A paralyzing disease known as botulism has killed over 100,000 birds in parts of the Great Lakes since 1999. The outbreak is particularly harmful to some species of water birds, silencing the haunting call of many common loons and further threatening the federally endangered piping plover.
Scientific mysteries and partially answered questions surround the botulism outbreaks: How does the toxin spread through the food chain? What causes and sustains outbreaks in the Great Lakes? How can it be controlled or eliminated? The U.S. Geological Survey, in collaboration with the National Park Service, U.S. Fish and Wildlife Service and other partners, and funded through the Great Lakes Restoration Initiative, is studying avian botulism to better understand and help mitigate deadly outbreaks in the Great Lakes.
“Botulism, we believe, is a consequence of Great Lakes ecosystems distressed by invasive species and disturbed delicate food webs,” said Jonathan Sleeman, Director of the USGS National Wildlife Health Center. “We are working to detect botulinum toxin in the environment and determine how the toxin reaches and affects birds.”
What is avian botulism?
Avian botulism is a deadly food poisoning of wildlife, caused by a toxin produced by the naturally occurring soil bacterium, Clostridium botulinum. The toxin likely accumulates in some invertebrate and fish species, which are then eaten by vulnerable water birds.
Two types of botulism are deadly to birds such as waterfowl, shorebirds, and colonial water birds. The majority of avian botulism is caused by Type C toxin, which can occur annually on wetlands, lakes, and ponds, while Type E toxin is limited primarily to the Great Lakes (but also occurs in Europe and other locations outside of the U.S.).
Botulism in humans is usually the result of eating improperly home-canned foods, which contain types A or B toxin. Type E intoxication of humans has been associated with improperly smoked fish. Thorough cooking destroys botulinum toxin that may be present in food.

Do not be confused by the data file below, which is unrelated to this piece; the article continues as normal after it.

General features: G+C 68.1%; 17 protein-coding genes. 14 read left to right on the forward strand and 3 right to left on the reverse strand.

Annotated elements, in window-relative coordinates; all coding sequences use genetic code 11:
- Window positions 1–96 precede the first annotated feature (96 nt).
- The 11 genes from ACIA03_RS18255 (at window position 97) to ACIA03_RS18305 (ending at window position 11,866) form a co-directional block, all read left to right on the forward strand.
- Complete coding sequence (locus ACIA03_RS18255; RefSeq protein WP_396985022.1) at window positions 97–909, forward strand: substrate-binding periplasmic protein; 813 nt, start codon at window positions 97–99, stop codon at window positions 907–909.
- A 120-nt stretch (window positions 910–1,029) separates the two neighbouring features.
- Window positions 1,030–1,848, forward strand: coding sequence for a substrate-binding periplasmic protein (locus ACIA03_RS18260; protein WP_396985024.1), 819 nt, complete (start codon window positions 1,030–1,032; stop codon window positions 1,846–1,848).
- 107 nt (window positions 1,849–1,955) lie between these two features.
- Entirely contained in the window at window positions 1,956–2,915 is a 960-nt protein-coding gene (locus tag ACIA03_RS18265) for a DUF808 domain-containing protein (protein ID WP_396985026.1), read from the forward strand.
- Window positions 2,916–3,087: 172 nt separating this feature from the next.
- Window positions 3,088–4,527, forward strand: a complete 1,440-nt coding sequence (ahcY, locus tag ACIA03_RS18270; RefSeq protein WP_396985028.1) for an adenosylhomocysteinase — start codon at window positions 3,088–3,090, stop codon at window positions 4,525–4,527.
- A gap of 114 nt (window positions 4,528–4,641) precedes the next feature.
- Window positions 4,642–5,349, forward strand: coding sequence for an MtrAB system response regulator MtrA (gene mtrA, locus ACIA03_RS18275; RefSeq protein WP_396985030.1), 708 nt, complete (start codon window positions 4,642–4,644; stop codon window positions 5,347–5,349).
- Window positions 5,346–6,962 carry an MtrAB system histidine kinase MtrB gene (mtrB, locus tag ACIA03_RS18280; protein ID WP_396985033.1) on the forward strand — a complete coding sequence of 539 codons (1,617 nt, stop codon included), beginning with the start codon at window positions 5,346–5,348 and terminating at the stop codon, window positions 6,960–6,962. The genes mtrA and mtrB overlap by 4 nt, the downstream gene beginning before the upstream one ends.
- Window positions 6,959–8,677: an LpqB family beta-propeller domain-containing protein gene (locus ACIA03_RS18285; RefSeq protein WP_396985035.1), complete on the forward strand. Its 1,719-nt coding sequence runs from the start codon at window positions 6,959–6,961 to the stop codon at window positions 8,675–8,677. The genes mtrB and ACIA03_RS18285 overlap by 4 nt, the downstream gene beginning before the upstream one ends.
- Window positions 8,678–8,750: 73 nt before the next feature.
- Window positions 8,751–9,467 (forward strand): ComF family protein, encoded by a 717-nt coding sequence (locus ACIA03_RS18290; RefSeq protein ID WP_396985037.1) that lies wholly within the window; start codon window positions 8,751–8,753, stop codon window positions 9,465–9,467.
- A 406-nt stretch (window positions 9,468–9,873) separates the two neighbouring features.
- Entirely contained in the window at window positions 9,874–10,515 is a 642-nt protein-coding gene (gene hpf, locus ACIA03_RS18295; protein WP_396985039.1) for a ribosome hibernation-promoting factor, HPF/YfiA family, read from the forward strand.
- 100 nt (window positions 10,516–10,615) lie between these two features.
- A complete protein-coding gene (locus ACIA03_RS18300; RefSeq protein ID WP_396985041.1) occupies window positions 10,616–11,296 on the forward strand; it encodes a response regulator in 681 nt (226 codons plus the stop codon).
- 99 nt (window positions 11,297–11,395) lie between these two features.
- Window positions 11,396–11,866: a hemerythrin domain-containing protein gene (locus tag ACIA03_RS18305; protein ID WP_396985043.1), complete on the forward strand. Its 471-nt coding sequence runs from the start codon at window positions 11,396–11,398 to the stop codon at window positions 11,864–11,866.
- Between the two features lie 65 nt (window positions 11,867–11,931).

An extensive problem
Outbreaks of avian botulism Type E have resulted in periodic and often severe die-offs of fish-eating birds in the Great Lakes since at least the 1960s, but have become common since 1999, particularly in Lakes Michigan and Erie.For example, in 2012, over 4,000 botulism-afflicted birds were found dead on Lake Michigan beaches.
On a larger scale, the USGS NWHC in Madison, Wisc., has developed an interactive national map showing the number of bird deaths primarily related to botulism Type C, when each outbreak occurred, and the top species affected, based on 25 years of bird mortality data.
At the base of the food web
Spores of the botulism bacterium are widely distributed throughout the environment, but can become active and produce toxins under suitable environmental conditions, such as warm temperatures coupled with the presence of decomposing plants and invertebrates. In some cases, birds may ingest the toxin by consuming decaying organic matter directly, or by eating live invertebrates whose food was laden with the toxin.
USGS and National Park Service scientists are studying potential connections between toxin production, lake-bottom sediment and water conditions, and the presence of invasive species such as zebra mussels, quagga mussels and round gobies. The mussels create a hard surface on the lake bottom which allows algae to attach in places where it could not previously, and the mussels filter lake water and make it clearer. The clear water allows sunlight to reach further down into the lake and, combined with the increase in phosphorus from mussel excretion, human industry and agriculture along the shoreline, promotes extensive growth of the nuisance alga Cladophora. Later in the summer, the alga dies and decays on the lake bottom, creating a low-oxygen environment favorable to the botulism bacterium.
A paralyzing illness
The botulinum toxin attacks birds’ nervous systems by preventing impulse transmission to muscles. Typical clinical signs of botulism in birds include:
Together, these impairments can lead to death by drowning, respiratory failure, or vulnerability to predators.
The USGS and its partners are studying avian botulism on both microscopic and geographic scales as part of the Great Lakes Restoration Initiative. Information gleaned from this research will help resource managers develop strategies to prevent or reduce the impacts of devastating botulism outbreaks in the Great Lakes.
Under the microscope
USGS researchers and their partners are investigating where and how Clostridium botulinum grows in Lake Michigan to uncover factors that cause botulism in water birds.
“Determining precisely where botulism outbreaks occur will allow us to further determine how birds ingest the toxin,” said USGS microbiologist David Blehert. “To facilitate this research, we are working to improve our capacity to detect the botulinum toxin.”